In a recent speech during CECA's General Assembly, Antón Costas, current President of the Economic and Social Council, and possibly one of the most humanist economists of our intellectual landscape, referred to Obra Social as the second pillar of the welfare state. Undoubtedly, a statement that demonstrates the vital work that Obra Social carries out in our country. However, as the latest opinion poll conducted by CECA reveals, the size and scope of the Obra Social remains, with some nuances, relatively unknown. From this perspective, it seems appropriate to take advantage of these lines to briefly review what Obra Social is, its history and how it contributes to reinforcing the welfare state.

Obra Social is the group of charitable and social activities currently performed by the banking foundations that are members of CECA. These include, in particular, social welfare, but also education, research, cultural promotion and, more recently, environmental protection. Its origin dates back to the beginning of the eighteenth century with the emergence of the Pawnbroking Institutions (Montes de Piedad), the entities that are considered its ideological basis, as they emerged as elements of social development focused on the most vulnerable people. Three centuries later, this mission is still as valid as it was then.

Historically, Obra Social has been developed by the savings banks, but with the entry into force in 2014 of the Law on Savings Banks and Banking Foundations, these were split into two separate entities: credit institutions, which provide banking services, and banking foundations, that manage the Obra Social. Nevertheless, despite this de facto separation, the link between the two entities is maintained to ensure that the profits from the banking business continue to flow back into society. Thus, the foundations maintain a significant stake in the capital of the new banks, which allows them to finance an important part of their activity through the dividends of the investee entities.

Eight years after this reform, there is consensus that the new model has effectively contributed to preserving the founding purpose of the Obra Social. In this regard, it should be recalled that, from its inception, its priority mission was to make up for the deficient provision of public services that had long characterised our country. Thus, as a general rule, Obra Social took over the role that should have been played by the state in certain areas, but especially with the most disadvantaged sectors. Subsequently, with the development of the welfare state, the public sector has taken on an increasingly important role in the social ambit, but Obra Social has continued to play an essential role in complementing the actions of the different public administrations.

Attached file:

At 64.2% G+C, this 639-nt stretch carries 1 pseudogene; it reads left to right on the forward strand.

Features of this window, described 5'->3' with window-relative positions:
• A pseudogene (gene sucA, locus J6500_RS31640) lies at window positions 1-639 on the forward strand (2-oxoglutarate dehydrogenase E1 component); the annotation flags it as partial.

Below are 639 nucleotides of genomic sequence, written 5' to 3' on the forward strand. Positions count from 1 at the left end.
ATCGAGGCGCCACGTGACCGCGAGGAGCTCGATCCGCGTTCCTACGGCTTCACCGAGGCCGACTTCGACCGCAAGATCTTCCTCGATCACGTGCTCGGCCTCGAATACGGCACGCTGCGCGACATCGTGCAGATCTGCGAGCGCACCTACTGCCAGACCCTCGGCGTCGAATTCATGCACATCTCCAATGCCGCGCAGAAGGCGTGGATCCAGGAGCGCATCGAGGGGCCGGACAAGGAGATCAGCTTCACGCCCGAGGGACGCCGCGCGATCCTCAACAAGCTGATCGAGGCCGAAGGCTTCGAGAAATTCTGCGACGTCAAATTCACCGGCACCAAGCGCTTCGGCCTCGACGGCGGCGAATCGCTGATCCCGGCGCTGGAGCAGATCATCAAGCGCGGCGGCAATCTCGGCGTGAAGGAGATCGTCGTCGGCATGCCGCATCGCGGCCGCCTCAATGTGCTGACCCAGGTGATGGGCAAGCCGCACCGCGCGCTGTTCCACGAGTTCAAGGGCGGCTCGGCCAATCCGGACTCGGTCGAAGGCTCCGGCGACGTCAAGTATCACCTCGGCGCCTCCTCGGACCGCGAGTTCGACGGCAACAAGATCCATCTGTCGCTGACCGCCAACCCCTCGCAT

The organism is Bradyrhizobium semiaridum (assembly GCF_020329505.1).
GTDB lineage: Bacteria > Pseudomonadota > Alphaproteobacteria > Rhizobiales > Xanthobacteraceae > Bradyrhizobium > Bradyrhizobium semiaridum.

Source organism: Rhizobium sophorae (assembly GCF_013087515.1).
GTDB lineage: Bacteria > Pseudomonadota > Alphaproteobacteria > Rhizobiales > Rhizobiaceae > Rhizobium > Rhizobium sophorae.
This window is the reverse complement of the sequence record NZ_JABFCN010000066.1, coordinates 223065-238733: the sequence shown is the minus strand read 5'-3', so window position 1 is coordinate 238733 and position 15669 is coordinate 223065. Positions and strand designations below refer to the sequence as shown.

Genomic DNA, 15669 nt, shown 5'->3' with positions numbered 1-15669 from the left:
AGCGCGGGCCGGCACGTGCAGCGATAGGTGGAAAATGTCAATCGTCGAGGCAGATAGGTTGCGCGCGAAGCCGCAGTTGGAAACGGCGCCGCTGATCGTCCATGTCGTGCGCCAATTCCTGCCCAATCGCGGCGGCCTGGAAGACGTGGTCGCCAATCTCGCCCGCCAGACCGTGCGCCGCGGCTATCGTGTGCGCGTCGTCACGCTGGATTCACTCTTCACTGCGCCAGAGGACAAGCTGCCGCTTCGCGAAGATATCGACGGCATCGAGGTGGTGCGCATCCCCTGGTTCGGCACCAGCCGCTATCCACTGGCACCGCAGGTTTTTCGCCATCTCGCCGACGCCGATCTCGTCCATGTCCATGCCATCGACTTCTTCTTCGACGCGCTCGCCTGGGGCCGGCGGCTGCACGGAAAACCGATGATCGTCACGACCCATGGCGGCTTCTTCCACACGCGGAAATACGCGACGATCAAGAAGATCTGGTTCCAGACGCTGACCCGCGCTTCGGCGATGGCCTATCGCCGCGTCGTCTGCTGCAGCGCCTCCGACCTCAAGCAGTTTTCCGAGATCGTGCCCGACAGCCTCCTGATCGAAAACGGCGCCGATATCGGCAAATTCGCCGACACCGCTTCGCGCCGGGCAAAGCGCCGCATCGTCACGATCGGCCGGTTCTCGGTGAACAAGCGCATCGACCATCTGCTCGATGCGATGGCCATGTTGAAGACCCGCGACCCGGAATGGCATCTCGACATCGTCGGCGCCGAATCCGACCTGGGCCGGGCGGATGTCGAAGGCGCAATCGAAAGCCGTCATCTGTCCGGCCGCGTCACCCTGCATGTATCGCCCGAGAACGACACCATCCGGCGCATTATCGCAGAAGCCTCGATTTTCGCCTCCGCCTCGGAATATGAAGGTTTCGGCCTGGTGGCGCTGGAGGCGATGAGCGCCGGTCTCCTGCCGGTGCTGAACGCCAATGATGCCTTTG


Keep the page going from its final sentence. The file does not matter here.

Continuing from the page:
Thus, it is illustrative that since the creation of the banking foundations in 2014, the investment of Obra Social has reached an amount equivalent to 28.6% of the General National Budget earmarked for Social Services and Social Promotion during the period; in total, an investment of €6,172 million which has enabled the Obra Social of CECA member entities, year after year, to become the largest private social investor in our country.

Apart from its economic contribution to the welfare state, Obra Social also complements it insofar as it focuses on meeting those needs that, in general, cannot be addressed by the public sector, or if they are, they are addressed in a basic manner given the complexities that often constrain public policies, including budgetary, bureaucratic, political and, in general, those derived from a sometimes excessively generalist approach. Without these constraints, Obra Social can take action in a more segmented and flexible manner, adapting its programmes to the specific demands of society and reorienting them with agility when required by social emergencies. The latter was evident during the early months of the pandemic and more recently with the war in Ukraine.

235 million payees from 2014

In addition, thanks to its high degree of capillarity and territorial roots, the Obra Social of the CECA member entities maintains a close relationship with the groups it assists, enabling it to detect their needs in advance and attend to them proactively. All this explains, for example, why in recent years, in response to the sharp increase in social inequality in our country, the programmes of Obra Social have been able to prioritise attention to the most vulnerable groups, that is, people at risk of social exclusion, people with specific needs, people over 65 or children and young people. Thus, in 2021, these groups represented 60% of the total investment, a percentage that has remained relatively stable since the 2014 reform and which, since then, has allowed more than 235 million beneficiaries to be reached, that is, the equivalent of the current population of Brazil.

In view of the above, we can therefore say that, due to their historical trajectory, their economic contribution and the differential value of their welfare work, the Obra Social work undertaken by CECA's member entities plays an essential role in our society, contributing in a tangible way to its structuring and cohesion. And although today, with the surge in Corporate Social Responsibility (CSR), voluntary business initiatives to contribute to social improvement are becoming more widespread, this work is not yet comparable, either in its scope or its impact, to that carried out by the Obra Social. However, it is to be expected that the social actions of the private sector will be strengthened and consolidated over the coming years. Undoubtedly, in this journey, the Obra Social, as a historic pioneer of CSR, can be the benchmark to follow.

Alberto Aza is the spokesperson for CECA